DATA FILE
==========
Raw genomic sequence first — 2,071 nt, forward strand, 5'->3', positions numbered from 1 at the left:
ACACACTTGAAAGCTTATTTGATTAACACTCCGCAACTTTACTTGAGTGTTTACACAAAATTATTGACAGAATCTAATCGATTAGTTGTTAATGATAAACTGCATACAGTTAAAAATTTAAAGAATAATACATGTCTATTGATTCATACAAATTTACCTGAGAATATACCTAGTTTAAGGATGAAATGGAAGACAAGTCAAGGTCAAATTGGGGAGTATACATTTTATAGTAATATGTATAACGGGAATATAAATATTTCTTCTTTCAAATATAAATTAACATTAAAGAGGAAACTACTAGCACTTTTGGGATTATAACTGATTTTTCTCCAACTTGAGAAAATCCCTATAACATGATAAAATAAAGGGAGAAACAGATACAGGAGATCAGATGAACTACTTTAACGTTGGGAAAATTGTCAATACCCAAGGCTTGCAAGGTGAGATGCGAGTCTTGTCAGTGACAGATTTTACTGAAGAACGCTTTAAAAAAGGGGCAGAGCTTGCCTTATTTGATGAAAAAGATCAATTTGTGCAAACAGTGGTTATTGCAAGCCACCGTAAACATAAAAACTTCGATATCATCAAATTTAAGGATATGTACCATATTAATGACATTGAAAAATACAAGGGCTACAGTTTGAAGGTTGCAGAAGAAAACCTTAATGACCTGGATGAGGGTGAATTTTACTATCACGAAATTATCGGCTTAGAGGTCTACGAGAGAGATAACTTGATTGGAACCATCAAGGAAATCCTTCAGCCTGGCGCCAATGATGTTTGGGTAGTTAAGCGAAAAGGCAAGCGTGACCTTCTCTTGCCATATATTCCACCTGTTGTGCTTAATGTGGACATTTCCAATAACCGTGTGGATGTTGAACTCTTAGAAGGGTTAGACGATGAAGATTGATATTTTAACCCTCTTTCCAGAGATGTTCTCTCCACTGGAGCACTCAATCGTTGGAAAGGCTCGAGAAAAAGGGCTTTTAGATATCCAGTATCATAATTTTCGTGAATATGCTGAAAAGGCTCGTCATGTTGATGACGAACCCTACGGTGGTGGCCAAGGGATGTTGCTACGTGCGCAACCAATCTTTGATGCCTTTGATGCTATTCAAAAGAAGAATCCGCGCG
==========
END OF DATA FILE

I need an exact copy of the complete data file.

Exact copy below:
Raw genomic sequence first — 2,071 nt, forward strand, 5'->3', positions numbered from 1 at the left:
ACACACTTGAAAGCTTATTTGATTAACACTCCGCAACTTTACTTGAGTGTTTACACAAAATTATTGACAGAATCTAATCGATTAGTTGTTAATGATAAACTGCATACAGTTAAAAATTTAAAGAATAATACATGTCTATTGATTCATACAAATTTACCTGAGAATATACCTAGTTTAAGGATGAAATGGAAGACAAGTCAAGGTCAAATTGGGGAGTATACATTTTATAGTAATATGTATAACGGGAATATAAATATTTCTTCTTTCAAATATAAATTAACATTAAAGAGGAAACTACTAGCACTTTTGGGATTATAACTGATTTTTCTCCAACTTGAGAAAATCCCTATAACATGATAAAATAAAGGGAGAAACAGATACAGGAGATCAGATGAACTACTTTAACGTTGGGAAAATTGTCAATACCCAAGGCTTGCAAGGTGAGATGCGAGTCTTGTCAGTGACAGATTTTACTGAAGAACGCTTTAAAAAAGGGGCAGAGCTTGCCTTATTTGATGAAAAAGATCAATTTGTGCAAACAGTGGTTATTGCAAGCCACCGTAAACATAAAAACTTCGATATCATCAAATTTAAGGATATGTACCATATTAATGACATTGAAAAATACAAGGGCTACAGTTTGAAGGTTGCAGAAGAAAACCTTAATGACCTGGATGAGGGTGAATTTTACTATCACGAAATTATCGGCTTAGAGGTCTACGAGAGAGATAACTTGATTGGAACCATCAAGGAAATCCTTCAGCCTGGCGCCAATGATGTTTGGGTAGTTAAGCGAAAAGGCAAGCGTGACCTTCTCTTGCCATATATTCCACCTGTTGTGCTTAATGTGGACATTTCCAATAACCGTGTGGATGTTGAACTCTTAGAAGGGTTAGACGATGAAGATTGATATTTTAACCCTCTTTCCAGAGATGTTCTCTCCACTGGAGCACTCAATCGTTGGAAAGGCTCGAGAAAAAGGGCTTTTAGATATCCAGTATCATAATTTTCGTGAATATGCTGAAAAGGCTCGTCATGTTGATGACGAACCCTACGGTGGTGGCCAAGGGATGTTGCTACGTGCGCAACCAATCTTTGATGCCTTTGATGCTATTCAAAAGAAGAATCCGCGCG